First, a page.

Wednesday, October 03, 2012

A Judgement of Foodies

"Let's start the foodie backlash" by Steven Poole, a very long and ranting article in The Guardian, condemns many things about the modern interest in food, in food TV, in exotic and excessively innovative cooking experiments, and in a wide variety of what he sees as a new version of gluttony.

Straight out of primitive Christianity: medieval gluttony, he says, "wasn't necessarily a matter of eating too much; it was the problem of being excessively interested in food, whatever one's actual intake of it." He cites definitions by various authors:
  • Francine Prose -- gluttony is the "inordinate desire" for food, which makes us "depart from the path of reason."
  • Spenser's The Faerie Queene -- "loathsome Gluttony ... Whose mind in meat and drinke was drowned so." 
  •  Thomas Aquinas and Pope Gregory -- "gluttony can be committed in five different ways, among which are seeking more 'sumptuous foods' or wanting foods that are 'prepared more meticulously.'"

Poole criticizes those who claim their love of food is spiritual; he condemns those who title their cookbooks Bibles; he sneers at those who say that their fine cooking is an art form. He delves into the  history of words like "foodie" and "foodist," finding nothing to like I would say.

He summarizes his indictment:
Western industrial civilisation is eating itself stupid. We are living in the Age of Food. Cookery programmes bloat the television schedules, cookbooks strain the bookshop tables, celebrity chefs hawk their own brands of weird mince pies (Heston Blumenthal) or bronze-moulded pasta (Jamie Oliver) in the supermarkets, and cooks in super-expensive restaurants from Chicago to Copenhagen are the subject of hagiographic profiles in serious magazines and newspapers.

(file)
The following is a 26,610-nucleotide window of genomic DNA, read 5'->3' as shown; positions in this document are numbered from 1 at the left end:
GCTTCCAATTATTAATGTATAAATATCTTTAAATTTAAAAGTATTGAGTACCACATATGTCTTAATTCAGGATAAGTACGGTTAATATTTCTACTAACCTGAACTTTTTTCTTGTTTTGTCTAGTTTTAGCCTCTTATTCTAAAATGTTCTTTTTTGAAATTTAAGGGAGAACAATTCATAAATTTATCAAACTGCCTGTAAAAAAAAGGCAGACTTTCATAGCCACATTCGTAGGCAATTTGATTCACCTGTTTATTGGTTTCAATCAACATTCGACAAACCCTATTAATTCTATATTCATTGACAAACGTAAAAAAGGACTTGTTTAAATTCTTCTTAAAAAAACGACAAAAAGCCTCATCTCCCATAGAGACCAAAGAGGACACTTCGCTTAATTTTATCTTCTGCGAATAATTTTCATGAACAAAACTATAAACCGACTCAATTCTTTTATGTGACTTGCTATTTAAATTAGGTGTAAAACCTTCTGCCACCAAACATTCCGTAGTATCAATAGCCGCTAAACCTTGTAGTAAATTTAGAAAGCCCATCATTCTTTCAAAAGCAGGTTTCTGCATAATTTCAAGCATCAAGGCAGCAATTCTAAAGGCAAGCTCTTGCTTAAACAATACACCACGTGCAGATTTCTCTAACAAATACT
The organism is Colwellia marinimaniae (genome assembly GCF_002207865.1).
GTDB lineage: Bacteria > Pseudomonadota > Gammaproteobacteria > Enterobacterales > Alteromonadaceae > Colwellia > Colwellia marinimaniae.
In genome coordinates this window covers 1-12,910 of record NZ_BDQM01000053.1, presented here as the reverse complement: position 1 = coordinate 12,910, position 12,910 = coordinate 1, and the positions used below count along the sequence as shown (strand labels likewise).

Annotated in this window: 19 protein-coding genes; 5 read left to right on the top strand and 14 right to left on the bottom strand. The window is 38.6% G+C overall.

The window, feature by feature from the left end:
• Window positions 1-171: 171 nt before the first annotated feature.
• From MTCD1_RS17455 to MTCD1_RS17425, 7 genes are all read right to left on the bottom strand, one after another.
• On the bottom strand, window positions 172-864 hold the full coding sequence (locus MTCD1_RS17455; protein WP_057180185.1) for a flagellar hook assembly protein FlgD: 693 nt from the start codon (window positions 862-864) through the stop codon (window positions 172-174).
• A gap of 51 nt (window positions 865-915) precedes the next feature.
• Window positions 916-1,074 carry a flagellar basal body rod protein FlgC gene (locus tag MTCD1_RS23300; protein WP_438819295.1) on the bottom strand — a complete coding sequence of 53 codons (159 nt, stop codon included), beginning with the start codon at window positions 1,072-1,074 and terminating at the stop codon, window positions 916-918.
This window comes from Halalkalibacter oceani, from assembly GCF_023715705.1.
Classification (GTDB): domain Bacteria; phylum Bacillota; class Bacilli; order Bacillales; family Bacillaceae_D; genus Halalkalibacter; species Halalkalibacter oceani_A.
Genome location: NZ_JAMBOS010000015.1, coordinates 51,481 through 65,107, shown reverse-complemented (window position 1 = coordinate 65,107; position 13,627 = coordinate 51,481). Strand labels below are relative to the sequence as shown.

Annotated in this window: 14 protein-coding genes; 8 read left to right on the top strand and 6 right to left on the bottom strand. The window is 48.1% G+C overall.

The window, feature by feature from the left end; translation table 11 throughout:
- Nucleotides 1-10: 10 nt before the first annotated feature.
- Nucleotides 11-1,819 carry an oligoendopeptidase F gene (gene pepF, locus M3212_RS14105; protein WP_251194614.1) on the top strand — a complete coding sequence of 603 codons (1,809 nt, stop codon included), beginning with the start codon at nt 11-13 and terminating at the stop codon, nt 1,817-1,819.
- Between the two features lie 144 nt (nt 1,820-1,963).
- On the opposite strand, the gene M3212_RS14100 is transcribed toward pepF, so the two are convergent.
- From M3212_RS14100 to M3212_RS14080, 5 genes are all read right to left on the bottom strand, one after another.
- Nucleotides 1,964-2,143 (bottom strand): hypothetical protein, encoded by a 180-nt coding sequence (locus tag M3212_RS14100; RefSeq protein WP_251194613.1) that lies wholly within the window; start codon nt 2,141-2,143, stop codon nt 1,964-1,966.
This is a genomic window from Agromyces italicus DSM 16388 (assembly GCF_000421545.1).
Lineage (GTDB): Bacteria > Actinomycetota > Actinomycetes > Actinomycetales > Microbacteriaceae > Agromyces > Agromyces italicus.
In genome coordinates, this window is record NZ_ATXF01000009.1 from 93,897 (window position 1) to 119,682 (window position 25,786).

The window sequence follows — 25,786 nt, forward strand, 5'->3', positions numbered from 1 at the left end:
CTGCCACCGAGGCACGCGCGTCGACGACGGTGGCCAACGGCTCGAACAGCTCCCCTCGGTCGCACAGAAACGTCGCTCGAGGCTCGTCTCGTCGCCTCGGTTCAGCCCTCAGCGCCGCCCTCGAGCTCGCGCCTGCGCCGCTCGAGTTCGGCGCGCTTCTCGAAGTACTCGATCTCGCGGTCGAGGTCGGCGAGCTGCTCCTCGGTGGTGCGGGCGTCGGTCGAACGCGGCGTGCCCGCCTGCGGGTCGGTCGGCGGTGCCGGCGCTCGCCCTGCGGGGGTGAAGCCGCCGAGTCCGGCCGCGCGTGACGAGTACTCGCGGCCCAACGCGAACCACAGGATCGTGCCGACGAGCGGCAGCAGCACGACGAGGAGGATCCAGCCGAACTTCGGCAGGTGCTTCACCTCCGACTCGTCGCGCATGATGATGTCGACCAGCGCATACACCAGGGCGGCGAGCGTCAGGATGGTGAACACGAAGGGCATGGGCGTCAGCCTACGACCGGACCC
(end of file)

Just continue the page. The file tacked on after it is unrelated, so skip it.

Normal people would normally hate the foods they are made to love, he says. They are being psyched out by hype and fancy menu descriptions:
In an experiment, two psychologists gave different groups of people Heston Blumenthal's "Crab Ice-Cream" while describing it differently: one group was told it was about to eat a "savoury mousse", the other was expecting "ice-cream". The people given savoury mousse liked it, but the people thinking they were eating ice-cream found it "digusting" and even "the most unpleasant food they had ever tasted". The psychologists add that most food tastes "blander" without the "expectation of flavour caused by the visual appearance or verbal description of what is going to be eaten".
I have my suspicions of the foodie trends that reach my little town Ann Arbor in attenuated and rather absurd (and unappetizing) ways, but I'm overawed by the vigor of the charges in this screed! 

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